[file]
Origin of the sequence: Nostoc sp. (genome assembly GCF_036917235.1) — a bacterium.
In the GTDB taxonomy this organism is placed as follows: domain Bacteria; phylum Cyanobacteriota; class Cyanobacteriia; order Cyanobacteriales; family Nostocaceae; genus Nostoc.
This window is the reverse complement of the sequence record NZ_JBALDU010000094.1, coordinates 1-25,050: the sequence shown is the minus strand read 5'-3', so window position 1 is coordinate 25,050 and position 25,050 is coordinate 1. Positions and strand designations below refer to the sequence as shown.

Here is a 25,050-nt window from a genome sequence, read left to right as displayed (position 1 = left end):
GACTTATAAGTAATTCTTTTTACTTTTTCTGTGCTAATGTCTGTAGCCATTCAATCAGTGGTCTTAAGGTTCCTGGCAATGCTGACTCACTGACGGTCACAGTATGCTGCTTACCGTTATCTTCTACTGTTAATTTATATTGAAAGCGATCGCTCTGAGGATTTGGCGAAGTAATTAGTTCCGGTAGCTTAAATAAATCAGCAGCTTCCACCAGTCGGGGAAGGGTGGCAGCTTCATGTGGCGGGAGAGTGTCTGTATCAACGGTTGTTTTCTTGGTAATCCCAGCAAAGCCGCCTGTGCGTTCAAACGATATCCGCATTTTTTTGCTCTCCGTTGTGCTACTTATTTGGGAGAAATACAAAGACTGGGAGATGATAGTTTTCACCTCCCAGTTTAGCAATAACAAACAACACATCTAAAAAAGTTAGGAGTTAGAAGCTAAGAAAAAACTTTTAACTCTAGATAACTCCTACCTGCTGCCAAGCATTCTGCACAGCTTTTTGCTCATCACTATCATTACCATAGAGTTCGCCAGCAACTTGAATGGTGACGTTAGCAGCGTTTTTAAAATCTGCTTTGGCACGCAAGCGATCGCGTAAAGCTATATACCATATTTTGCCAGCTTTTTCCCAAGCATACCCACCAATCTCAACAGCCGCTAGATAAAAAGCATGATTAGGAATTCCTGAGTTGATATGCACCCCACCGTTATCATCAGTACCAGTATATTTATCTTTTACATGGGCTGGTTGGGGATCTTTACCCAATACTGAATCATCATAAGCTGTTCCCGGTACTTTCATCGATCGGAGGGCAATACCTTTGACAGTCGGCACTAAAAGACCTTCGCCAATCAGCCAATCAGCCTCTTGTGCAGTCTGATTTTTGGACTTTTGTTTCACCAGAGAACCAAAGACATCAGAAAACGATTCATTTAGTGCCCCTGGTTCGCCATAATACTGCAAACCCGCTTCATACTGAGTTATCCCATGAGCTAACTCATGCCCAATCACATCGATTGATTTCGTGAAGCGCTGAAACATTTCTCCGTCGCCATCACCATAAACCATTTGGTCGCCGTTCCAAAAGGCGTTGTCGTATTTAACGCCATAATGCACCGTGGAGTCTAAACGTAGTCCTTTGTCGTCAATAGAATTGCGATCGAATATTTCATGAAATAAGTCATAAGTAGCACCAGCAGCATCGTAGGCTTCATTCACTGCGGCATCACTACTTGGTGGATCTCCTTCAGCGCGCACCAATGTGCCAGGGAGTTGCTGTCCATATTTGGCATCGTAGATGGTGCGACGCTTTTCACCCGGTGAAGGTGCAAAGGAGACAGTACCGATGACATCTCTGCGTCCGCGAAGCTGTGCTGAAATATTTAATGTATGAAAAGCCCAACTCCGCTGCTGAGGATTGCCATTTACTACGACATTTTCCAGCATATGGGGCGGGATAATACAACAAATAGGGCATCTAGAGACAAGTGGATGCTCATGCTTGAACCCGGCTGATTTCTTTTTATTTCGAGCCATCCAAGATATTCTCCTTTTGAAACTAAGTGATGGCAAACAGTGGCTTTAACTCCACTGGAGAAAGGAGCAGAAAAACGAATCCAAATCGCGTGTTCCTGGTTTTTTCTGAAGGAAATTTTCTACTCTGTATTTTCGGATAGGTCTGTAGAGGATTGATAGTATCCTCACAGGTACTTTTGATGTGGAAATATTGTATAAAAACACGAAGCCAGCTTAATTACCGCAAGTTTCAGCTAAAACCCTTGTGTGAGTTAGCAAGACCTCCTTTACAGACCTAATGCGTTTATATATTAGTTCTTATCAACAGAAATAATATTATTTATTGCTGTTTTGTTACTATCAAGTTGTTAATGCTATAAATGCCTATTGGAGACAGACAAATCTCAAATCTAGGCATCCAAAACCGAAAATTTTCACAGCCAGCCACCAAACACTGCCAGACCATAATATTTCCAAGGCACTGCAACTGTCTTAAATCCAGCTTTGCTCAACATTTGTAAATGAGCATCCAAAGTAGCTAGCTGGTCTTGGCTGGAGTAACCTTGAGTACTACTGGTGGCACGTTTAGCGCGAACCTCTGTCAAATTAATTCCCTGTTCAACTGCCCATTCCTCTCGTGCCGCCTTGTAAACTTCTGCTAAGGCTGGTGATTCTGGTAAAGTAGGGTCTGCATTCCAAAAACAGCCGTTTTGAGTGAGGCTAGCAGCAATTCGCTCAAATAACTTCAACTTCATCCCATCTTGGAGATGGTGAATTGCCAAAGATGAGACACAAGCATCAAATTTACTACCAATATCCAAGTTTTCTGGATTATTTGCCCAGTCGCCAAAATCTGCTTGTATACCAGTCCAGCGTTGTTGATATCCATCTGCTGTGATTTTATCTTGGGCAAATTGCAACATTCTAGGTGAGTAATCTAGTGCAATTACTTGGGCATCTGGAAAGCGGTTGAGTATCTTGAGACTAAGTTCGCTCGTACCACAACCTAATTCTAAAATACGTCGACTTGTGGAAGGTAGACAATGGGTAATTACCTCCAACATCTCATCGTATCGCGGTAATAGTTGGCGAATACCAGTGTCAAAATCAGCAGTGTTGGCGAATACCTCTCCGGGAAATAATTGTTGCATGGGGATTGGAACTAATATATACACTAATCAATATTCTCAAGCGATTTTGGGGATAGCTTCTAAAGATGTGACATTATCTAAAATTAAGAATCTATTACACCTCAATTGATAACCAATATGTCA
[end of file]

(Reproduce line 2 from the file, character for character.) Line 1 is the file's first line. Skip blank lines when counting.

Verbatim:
In the GTDB taxonomy this organism is placed as follows: domain Bacteria; phylum Cyanobacteriota; class Cyanobacteriia; order Cyanobacteriales; family Nostocaceae; genus Nostoc.